A leader of one of Ireland’s most influential trade unions has rejected the idea that tax cuts can be an alternative to pay increases as Ireland comes out of recession. Speaking at the opening of IMPACT’s biennial delegate conference In Killarney this evening (Wednesday) the union’s president Kevin O’Malley said focussing solely on tax cuts would leave taxpayers subsidising low-paying but profitable employers, and would mean more cuts in public services.
Mr O’Malley said income restoration was now IMPACT’s first priority after six years in which living standards had been “battered” for all but a small elite. “You cannot restore living standards without restoring incomes, and that means pay,” he said.
Mr O’Malley said Ireland already collected less tax as a proportion of GNP than most EU countries. “Employers’ organisations are telling us that pay must stay static while taxes fall. I’ll translate that argument for you. It means working people must trade any sort of income recovery for worse public services, while profitable businesses and their shareholders make no contribution at all. It means profitable companies can continue to have their low-pay business model subsidised by taxpayers through the benefits system, which is fast becoming a safety net not for citizens who are down on their luck, but for profitable corporations exploiting the minimum wage and zero-hours contracts. That is not acceptable to us and it should not be acceptable to the politicians who run the country,” he said.
Late last year official figures showed that almost 90,000 employees were receiving jobseekers’ benefits because their pay was too low or their working hours were too few, while over 40,000 working families were receiving family income supplement. The number of public servants who receive family income supplement (FIS) has increased by 32% since 2008.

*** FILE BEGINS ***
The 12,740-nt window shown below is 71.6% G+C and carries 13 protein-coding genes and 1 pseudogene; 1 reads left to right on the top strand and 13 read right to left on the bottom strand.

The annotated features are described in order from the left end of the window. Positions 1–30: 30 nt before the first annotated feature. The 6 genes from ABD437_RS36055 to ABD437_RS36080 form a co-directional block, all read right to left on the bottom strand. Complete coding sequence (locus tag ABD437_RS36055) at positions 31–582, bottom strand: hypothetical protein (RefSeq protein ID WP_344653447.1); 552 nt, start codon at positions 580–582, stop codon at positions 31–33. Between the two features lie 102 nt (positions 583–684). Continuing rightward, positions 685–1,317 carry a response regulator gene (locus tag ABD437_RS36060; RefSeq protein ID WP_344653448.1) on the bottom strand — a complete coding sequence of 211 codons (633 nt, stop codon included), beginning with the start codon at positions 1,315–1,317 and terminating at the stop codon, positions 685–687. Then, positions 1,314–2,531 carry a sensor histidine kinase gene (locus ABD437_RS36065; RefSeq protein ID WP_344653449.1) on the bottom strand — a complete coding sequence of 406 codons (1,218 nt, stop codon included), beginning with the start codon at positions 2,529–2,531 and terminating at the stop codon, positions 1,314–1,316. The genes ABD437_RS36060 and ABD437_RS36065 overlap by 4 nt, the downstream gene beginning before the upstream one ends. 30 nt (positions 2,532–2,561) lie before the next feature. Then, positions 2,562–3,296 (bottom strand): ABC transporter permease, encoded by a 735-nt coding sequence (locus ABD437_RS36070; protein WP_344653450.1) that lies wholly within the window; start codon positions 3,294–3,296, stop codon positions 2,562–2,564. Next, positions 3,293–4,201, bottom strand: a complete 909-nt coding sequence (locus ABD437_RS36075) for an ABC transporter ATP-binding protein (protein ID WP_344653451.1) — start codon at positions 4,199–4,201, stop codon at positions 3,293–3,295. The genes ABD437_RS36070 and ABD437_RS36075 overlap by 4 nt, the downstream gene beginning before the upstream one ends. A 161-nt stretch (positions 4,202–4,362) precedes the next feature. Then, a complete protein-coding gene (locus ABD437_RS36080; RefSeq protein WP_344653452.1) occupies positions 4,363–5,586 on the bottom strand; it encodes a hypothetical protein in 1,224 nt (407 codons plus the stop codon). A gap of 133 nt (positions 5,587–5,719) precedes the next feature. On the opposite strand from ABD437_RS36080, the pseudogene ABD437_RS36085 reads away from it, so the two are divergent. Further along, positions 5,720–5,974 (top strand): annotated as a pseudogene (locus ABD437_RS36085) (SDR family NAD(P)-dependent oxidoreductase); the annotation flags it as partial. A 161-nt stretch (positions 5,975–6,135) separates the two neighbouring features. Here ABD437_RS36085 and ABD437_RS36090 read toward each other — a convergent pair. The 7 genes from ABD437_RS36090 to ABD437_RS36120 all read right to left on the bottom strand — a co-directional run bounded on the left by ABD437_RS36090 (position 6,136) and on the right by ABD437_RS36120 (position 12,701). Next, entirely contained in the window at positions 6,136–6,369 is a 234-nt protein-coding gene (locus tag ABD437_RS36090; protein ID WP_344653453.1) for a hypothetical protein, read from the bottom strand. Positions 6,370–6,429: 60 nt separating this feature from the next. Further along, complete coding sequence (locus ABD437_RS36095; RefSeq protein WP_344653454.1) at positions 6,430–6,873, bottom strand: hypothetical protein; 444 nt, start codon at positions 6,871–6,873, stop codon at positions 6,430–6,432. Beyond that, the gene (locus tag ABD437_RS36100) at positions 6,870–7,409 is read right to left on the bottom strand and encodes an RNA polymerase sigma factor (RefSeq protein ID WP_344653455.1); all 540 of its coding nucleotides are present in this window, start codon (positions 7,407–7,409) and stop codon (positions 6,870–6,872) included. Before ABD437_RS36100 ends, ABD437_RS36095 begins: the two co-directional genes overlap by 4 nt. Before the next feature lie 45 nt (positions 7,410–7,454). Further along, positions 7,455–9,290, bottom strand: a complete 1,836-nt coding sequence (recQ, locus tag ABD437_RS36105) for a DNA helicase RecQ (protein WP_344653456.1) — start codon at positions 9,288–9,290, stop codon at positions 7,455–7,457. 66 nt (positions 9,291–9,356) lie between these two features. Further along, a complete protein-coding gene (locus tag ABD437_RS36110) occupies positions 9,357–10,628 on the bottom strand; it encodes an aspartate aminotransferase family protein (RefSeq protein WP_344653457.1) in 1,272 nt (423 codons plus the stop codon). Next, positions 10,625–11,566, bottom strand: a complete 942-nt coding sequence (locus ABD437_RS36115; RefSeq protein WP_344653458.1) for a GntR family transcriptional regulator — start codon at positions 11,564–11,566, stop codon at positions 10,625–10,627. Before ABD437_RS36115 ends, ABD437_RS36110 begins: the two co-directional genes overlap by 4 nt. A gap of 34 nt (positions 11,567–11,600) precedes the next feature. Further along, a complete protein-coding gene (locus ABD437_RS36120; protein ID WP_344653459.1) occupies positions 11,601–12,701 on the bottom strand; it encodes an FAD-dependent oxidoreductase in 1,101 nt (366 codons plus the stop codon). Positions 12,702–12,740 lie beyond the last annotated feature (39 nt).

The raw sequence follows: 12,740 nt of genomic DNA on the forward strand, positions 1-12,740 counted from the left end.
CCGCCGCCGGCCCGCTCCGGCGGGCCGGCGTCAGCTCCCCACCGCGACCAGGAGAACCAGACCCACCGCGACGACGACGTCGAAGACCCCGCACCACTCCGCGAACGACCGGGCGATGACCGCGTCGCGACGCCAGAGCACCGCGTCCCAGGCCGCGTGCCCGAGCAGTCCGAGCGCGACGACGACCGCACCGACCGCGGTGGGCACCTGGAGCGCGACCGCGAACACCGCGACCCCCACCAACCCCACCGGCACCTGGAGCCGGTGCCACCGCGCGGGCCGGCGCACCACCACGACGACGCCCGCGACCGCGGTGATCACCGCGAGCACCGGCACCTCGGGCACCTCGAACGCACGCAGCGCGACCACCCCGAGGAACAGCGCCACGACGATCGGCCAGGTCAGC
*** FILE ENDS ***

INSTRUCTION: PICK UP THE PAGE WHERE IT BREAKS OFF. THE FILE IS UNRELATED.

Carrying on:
Mr O’Malley said there was no conflict of interests between workers in the public and private sectors on the issue of improved living standards. “Virtually all workers have suffered reduced incomes, but it has happened in different ways. That means income recovery has to happen for all workers across the economy – public, private, voluntary and community – even if it has to happen in different ways.
“In 2009-2010, politicians and business organisations, cheered on by commentators and most of the media, successfully drove a wedge between workers in different sectors. The result was declining incomes for all. As soon as public service pay was cut, the minimum wage was attacked; then the wage-setting mechanisms in low paid sectors; then voluntary sector – and some private sector – employers cut their pay rates, pointing to the public service as an example. I don’t think unions handled the public-private issue too well. In the dismay and confusion of the time, we fell into a trap. That isn’t going to happen this time,” he said.
IMPACT’s conference will tomorrow (Thursday) debate pay policy, including an executive motion that calls on the union to pursue a strategy for income recovery for workers in the public, private and community and voluntary sectors.
IMPACT’s biennial delegate conference opened in the INEC, Killarney this evening (Wednesday) and concludes on Friday afternoon. The union represents almost 60,000 workers, mainly in the public service but also in private companies, commercial semi-state organisations and the voluntary and community sector. Tanaiste Eamon Gilmore is scheduled to address the conference on Friday morning (16th May).